“Perhaps the most extraordinary survival yet found (of bacteria) was that of Streptococcus bacterium that was recovered from the sealed lens of a camera that had stood on the Moon for two years. In short, there are few environments in which bacteria aren't prepared to live.”

“Viruses prosper by hijacking the genetic material of a living cell and using it to produce more virus...They also have an unnerving capacity to burst upon the world in some new and startling form and then vanish again as quickly as they came.”

posted on Jun, 14 2009 @ 08:49 PM
reply to post by Ace High

Wow, the protein numbers are staggering (1055^1055) ~= 3.39 E3189

even "pulling the handle" every second for a 4 billion years is only 1.26 E 17! But then the math is not a true impression of how things came about... if you start small and build, protein evolution makes more sense.

Here's another interesting science tidbit... Every living cell (insomuch as I know, at least) contains an organelle called a mitochondria. These tiny organelles are *nearly* functionally complete bacteria. They have all of the machinery needed to sustain life on their own. Their DNA is circular like modern bacteria and tRNA structure also mimics modern bacteria. The idea of a symbiotic organism living within a single celled organism is not unheard of:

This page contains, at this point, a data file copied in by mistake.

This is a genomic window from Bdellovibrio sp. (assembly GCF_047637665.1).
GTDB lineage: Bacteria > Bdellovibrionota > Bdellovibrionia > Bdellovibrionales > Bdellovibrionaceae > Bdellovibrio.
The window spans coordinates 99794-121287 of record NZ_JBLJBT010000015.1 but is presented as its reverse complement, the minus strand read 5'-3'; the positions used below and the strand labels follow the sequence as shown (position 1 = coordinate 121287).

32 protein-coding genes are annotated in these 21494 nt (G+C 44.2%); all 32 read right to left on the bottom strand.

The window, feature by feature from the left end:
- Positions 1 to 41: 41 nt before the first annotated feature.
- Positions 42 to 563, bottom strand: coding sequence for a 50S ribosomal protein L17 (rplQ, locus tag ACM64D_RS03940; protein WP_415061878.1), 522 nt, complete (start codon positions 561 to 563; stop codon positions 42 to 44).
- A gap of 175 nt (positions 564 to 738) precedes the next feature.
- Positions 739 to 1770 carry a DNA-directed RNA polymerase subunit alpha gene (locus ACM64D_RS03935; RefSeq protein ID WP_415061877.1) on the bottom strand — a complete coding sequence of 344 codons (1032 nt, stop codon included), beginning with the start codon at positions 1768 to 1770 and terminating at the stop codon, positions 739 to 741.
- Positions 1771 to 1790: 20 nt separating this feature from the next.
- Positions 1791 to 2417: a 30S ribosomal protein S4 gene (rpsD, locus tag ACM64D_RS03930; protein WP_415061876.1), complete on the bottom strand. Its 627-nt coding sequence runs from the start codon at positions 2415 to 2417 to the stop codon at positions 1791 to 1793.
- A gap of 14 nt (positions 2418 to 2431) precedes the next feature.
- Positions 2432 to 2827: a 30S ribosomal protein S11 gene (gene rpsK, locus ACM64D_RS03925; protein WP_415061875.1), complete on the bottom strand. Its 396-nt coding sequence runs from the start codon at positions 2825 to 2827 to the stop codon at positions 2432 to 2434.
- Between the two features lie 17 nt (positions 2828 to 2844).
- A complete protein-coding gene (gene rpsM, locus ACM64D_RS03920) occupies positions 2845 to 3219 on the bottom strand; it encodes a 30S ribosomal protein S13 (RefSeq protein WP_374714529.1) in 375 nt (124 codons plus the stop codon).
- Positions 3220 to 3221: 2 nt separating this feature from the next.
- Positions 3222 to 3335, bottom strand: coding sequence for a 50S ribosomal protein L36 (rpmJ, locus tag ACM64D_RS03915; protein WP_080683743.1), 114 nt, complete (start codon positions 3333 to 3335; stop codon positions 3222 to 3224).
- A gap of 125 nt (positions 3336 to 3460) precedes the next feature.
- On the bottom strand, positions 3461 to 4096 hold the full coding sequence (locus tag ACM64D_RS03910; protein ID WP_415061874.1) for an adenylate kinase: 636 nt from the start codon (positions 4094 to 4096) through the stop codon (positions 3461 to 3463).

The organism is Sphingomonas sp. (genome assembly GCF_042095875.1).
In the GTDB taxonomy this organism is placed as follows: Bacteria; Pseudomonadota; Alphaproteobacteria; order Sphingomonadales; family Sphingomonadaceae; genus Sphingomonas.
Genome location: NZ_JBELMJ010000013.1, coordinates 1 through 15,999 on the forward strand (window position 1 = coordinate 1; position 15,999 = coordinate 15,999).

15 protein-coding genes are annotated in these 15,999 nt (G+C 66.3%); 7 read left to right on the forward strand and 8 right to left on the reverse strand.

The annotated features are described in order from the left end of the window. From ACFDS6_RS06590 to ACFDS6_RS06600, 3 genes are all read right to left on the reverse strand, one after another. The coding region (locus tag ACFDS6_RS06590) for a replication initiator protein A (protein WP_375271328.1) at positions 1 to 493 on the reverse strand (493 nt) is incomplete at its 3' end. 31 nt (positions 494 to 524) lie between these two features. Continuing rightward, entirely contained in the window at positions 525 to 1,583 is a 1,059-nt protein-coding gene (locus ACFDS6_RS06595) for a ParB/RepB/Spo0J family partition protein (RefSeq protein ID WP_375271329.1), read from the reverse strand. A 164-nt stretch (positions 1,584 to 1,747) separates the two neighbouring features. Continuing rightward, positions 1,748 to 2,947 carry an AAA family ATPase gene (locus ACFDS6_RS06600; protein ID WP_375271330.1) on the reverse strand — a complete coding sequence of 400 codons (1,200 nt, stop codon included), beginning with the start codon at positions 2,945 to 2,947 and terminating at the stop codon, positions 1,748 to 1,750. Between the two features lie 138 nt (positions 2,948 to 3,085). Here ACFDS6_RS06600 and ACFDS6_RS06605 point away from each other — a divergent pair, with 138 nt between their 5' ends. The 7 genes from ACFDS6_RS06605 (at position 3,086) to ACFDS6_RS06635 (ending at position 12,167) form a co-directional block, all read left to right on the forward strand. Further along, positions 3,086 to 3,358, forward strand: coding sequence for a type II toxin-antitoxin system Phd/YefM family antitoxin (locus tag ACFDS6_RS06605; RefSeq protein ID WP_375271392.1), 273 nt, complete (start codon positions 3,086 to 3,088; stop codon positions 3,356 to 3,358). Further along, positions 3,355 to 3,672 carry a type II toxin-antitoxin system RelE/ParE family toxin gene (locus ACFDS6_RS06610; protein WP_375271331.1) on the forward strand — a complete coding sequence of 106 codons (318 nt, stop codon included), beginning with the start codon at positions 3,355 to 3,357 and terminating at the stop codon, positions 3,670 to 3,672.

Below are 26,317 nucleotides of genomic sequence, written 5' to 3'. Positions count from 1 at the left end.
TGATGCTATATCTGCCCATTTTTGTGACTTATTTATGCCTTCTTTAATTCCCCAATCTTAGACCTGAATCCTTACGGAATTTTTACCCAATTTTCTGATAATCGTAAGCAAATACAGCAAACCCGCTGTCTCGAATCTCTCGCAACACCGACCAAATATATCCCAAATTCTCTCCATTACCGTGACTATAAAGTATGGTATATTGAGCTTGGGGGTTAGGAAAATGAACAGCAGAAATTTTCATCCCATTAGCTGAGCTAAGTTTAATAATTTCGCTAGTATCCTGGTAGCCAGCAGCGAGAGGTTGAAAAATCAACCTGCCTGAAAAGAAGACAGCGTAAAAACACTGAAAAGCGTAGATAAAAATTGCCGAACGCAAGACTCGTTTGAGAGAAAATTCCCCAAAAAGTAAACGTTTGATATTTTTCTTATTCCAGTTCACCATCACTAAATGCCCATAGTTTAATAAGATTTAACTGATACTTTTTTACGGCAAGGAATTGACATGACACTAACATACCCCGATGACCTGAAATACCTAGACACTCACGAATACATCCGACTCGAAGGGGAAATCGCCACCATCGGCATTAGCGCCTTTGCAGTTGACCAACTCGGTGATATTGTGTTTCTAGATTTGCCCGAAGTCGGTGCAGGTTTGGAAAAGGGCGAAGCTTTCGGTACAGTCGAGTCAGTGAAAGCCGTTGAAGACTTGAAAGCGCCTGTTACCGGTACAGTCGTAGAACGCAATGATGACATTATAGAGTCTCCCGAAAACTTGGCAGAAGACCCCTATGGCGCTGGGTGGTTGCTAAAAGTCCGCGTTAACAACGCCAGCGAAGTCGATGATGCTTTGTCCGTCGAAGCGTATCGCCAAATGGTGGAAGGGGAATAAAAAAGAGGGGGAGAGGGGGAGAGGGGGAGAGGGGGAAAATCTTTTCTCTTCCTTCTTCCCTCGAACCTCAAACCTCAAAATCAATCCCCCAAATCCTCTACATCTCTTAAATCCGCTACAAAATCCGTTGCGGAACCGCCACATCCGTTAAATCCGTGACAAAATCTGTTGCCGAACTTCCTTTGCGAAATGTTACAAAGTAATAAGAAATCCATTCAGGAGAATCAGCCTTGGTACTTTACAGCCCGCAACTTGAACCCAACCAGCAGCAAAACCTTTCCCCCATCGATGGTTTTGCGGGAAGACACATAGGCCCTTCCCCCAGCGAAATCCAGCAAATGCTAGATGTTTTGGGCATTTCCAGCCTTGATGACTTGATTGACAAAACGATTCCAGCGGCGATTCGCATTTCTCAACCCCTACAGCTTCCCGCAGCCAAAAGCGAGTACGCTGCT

Some species of present day protists contain living organisms within their cytoplasm. For example, Paramecium bursaria are hosts for zoochlorellae, photosynthetic protists, that reside within the cytoplasm. The relationship appears to be symbiotic. The endosymbiont gains protection and possibly some essential nutrients from the host cytoplasm. The host has a readily available food source when its usual food source is depleted. If you have the opportunity to observe P. bursaria, note that the endosymbionts are not incorporated into food vacuoles. They are residents within the cytoplasm itself, and either are descended from organisms that survived endocytosis or have some mechanism for escaping food vacuoles once they are ingested.

It is theorized that mitochondria are the results of an ancient symbiotic relationship with anaerobic (non oxygen breathing) bacteria. This relationship would have enabled early cells to survive in a hostile oxygen deficient atmosphere, eventually mutating through many trillions of divisions of their host cells into a self-regulating chemical power plant that provides most of the energy needed to operate a cell.

Also of interest is that Chloroplasts (the organelle in plant cells that converts sunlight into chemical energy) also seem to be the result of a symbiotic pairing with early cyanobateria.

posted on Jun, 14 2009 @ 09:12 PM
reply to post by rogerstigers

It really is amazing!

Life always seems to find a way, even in the worst conditions, even as a single cell organism.

posted on Jun, 14 2009 @ 09:25 PM
Here are some facts from "The Little Giant Book of Science Trivia" book by Glen Vecchione: (astronomy facts that is)

---A comet's tail can reach 93 million miles in length, but the total amount of vapor and dust it emits can fit into the trunk of a car.